importScripts("ns.js", "filters.js");
var tag = null;
onmessage = function (e) {
	var opt =;
	var imageData = opt.imageData;
	var filter;

	tag = opt.tag;
	filter = InstaFuzz.Filters.getFilter(opt.filterKey);

	var start =;
	var end =;

		type: "image",
		imageData: imageData,
		tag: tag,
		timeTaken: end - start
The first line pulls in some script files that the worker depends on by calling importScripts.  This is similar to including a JavaScript file in a HTML document using the SCRIPT tag.  Then we set up a handler for the onmessage event in response to which we simply apply the filter in question and pass the result back to the UI thread by calling postMessage.  Simple enough! The code that initializes the worker is in instafuzz.js and looks like this:
var worker = new Worker("js/filter-worker.js");
Not much is it?  When a message is sent by the worker to the UI thread we handle it by specifying a handler for the onmessage event on the worker object.  Here’s how this is done in InstaFuzz:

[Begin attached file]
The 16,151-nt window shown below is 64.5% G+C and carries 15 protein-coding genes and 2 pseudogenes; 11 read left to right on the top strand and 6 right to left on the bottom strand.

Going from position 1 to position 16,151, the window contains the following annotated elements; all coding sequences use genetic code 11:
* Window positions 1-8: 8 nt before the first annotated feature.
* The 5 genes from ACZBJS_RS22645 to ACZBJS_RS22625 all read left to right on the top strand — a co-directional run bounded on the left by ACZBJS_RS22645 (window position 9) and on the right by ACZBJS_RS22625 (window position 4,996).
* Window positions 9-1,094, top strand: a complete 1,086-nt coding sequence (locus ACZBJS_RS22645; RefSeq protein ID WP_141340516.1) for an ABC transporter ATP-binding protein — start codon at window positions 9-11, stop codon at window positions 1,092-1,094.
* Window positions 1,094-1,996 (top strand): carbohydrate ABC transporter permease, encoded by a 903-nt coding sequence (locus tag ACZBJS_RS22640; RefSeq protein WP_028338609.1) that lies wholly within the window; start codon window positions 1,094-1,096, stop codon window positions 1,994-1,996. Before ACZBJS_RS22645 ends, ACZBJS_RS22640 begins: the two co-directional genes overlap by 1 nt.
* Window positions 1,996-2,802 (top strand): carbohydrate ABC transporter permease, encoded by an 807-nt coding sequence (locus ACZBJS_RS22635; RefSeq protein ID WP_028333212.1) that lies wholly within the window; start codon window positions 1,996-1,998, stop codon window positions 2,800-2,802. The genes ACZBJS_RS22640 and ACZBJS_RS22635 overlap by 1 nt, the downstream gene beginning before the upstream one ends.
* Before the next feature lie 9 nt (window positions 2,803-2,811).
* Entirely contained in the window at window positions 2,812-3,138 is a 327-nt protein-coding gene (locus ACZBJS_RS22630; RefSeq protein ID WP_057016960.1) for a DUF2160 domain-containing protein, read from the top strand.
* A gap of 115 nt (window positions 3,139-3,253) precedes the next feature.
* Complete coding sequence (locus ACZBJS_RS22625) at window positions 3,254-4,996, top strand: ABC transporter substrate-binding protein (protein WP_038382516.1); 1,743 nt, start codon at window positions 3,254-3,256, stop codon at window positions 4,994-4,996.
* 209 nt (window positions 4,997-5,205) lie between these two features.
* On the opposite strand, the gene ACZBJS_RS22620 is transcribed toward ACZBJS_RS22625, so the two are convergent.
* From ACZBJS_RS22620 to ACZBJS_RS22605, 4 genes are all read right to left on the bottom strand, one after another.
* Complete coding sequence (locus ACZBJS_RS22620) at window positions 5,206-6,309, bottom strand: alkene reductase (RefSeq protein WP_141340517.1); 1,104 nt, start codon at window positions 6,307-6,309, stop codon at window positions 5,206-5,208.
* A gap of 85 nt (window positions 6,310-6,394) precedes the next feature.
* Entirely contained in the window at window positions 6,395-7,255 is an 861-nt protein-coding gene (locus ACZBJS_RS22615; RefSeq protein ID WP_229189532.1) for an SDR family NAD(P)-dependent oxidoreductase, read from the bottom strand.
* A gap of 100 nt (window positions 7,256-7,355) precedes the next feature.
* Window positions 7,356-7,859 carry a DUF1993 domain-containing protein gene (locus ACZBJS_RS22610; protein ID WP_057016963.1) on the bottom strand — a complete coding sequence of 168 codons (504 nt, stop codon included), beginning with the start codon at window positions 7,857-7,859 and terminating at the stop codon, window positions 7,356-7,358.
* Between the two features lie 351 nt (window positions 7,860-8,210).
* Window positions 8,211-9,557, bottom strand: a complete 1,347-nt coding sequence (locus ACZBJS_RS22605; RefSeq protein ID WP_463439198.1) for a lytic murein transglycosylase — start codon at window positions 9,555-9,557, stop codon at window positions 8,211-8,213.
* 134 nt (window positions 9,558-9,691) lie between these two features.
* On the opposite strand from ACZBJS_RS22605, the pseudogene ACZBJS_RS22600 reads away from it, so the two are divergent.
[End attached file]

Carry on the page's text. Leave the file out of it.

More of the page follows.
worker.onmessage = function (e) {
	var isPreview =;
	switch ( {
		case "image":
			if (isPreview) {
					context.putImageData(, 0, 0);
			} else {
				mainRenderer.context.putImageData(, 0, 0);

		// more code here 
The code should be fairly self-explanatory.  It simply picks the image data object sent by the worker and applies it to the relevant canvas’s context object causing the modified image to be rendered on screen.  Scheduling a filter for conversion with the worker is equally simple.  Here’s the routine that performs this function in InstaFuzz:
function scheduleFilter(filterId,
						img, isPreview,
						resetRender) {
	if (resetRender) {

	var imageData = renderer.context.getImageData(
		0, 0,

		imageData: imageData,
		width: imageData.width,
		height: imageData.height,
		filterKey: filterId,
		tag: isPreview

Wrapping it up